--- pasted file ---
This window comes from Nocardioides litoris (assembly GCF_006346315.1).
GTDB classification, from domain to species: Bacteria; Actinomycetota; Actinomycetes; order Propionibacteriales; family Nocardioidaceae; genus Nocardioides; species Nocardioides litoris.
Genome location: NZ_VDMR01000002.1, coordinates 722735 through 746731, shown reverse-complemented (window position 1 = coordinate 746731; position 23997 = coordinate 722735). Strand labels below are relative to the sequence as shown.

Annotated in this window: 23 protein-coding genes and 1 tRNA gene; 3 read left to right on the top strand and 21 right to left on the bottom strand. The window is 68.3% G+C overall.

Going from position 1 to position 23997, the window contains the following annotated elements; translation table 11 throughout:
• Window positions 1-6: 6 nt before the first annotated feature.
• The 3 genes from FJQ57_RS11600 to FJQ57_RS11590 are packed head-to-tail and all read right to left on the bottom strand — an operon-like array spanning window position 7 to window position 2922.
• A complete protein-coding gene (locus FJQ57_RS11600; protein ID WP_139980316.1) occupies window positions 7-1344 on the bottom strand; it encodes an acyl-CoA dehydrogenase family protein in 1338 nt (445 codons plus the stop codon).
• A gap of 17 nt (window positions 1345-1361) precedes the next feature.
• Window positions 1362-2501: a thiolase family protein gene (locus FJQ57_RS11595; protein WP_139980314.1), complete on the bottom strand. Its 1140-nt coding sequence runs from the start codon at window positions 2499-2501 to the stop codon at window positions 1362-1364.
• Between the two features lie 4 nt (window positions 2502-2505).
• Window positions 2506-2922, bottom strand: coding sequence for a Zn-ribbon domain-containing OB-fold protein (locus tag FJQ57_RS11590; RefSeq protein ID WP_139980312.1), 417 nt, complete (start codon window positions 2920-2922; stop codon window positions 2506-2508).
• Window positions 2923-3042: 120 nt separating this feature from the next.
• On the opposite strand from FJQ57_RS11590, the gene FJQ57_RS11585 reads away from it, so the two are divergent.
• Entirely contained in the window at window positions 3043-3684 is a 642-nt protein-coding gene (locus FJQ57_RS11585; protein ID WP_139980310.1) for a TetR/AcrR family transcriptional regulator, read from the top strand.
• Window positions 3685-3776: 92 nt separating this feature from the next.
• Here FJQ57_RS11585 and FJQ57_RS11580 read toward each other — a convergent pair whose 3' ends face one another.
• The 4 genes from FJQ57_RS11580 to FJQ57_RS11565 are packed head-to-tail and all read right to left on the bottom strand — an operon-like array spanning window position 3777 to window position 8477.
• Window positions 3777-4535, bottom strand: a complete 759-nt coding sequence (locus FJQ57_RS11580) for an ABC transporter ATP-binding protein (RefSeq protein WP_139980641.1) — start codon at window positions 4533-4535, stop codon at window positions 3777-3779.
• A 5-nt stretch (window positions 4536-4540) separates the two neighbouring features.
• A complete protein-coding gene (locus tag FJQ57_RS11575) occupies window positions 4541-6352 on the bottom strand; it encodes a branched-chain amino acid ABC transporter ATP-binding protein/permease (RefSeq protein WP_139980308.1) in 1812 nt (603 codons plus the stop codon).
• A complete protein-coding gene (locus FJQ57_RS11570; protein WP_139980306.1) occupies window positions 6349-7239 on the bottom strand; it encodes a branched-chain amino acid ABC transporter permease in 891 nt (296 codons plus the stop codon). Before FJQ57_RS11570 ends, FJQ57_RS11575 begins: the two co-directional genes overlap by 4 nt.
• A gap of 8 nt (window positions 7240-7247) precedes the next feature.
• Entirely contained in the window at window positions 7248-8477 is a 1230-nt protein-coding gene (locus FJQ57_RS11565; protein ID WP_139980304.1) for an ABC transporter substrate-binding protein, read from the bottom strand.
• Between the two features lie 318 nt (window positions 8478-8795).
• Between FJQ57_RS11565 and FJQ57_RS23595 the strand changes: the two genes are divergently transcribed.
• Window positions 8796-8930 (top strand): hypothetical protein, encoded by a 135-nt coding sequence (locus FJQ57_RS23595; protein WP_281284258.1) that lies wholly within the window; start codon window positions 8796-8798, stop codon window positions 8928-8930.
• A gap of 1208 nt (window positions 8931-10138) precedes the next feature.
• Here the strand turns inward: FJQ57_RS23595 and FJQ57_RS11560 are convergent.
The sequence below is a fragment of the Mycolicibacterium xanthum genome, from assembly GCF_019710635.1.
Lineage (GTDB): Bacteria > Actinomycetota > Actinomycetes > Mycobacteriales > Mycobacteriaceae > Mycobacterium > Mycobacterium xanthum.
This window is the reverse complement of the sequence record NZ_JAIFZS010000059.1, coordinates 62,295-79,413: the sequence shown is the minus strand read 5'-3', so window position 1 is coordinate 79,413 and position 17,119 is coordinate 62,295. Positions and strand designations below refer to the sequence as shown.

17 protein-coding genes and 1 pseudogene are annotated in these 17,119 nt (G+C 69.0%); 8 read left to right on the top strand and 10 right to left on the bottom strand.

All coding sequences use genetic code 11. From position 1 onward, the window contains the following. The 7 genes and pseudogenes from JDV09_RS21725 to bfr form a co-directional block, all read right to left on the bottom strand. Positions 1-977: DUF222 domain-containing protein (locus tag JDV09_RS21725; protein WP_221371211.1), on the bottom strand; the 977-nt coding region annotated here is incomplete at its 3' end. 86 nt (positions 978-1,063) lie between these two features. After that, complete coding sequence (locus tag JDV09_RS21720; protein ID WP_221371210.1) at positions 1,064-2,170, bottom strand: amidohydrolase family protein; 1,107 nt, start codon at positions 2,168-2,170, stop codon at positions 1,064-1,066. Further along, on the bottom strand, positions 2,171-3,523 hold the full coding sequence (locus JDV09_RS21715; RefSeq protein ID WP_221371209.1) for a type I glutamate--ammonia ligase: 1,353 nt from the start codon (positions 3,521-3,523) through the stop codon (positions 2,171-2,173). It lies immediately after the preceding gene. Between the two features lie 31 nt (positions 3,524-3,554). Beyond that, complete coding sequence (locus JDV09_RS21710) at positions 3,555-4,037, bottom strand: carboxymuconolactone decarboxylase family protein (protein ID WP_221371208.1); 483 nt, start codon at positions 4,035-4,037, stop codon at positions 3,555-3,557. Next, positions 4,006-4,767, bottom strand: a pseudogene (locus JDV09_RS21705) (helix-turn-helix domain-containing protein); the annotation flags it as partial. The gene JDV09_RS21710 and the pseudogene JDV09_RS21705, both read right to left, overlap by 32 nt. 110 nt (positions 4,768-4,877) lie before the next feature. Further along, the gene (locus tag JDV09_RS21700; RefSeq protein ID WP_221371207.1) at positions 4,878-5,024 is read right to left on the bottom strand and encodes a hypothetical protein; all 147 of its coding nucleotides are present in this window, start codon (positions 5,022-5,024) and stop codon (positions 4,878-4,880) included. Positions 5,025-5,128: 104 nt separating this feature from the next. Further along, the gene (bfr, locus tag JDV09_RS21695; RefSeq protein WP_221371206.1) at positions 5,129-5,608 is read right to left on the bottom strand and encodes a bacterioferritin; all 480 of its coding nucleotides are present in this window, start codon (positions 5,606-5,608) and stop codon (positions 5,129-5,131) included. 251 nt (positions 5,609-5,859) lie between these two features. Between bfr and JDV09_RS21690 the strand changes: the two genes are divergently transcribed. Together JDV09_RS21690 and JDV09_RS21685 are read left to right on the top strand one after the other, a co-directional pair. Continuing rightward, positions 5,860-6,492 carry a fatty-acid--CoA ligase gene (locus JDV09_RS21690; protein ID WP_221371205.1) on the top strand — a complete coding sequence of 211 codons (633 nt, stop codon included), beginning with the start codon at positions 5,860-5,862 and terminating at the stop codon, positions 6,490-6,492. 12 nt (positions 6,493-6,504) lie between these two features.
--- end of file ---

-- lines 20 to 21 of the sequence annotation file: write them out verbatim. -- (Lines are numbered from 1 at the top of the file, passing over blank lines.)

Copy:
• A 5-nt stretch (window positions 4536-4540) separates the two neighbouring features.
• A complete protein-coding gene (locus tag FJQ57_RS11575) occupies window positions 4541-6352 on the bottom strand; it encodes a branched-chain amino acid ABC transporter ATP-binding protein/permease (RefSeq protein WP_139980308.1) in 1812 nt (603 codons plus the stop codon).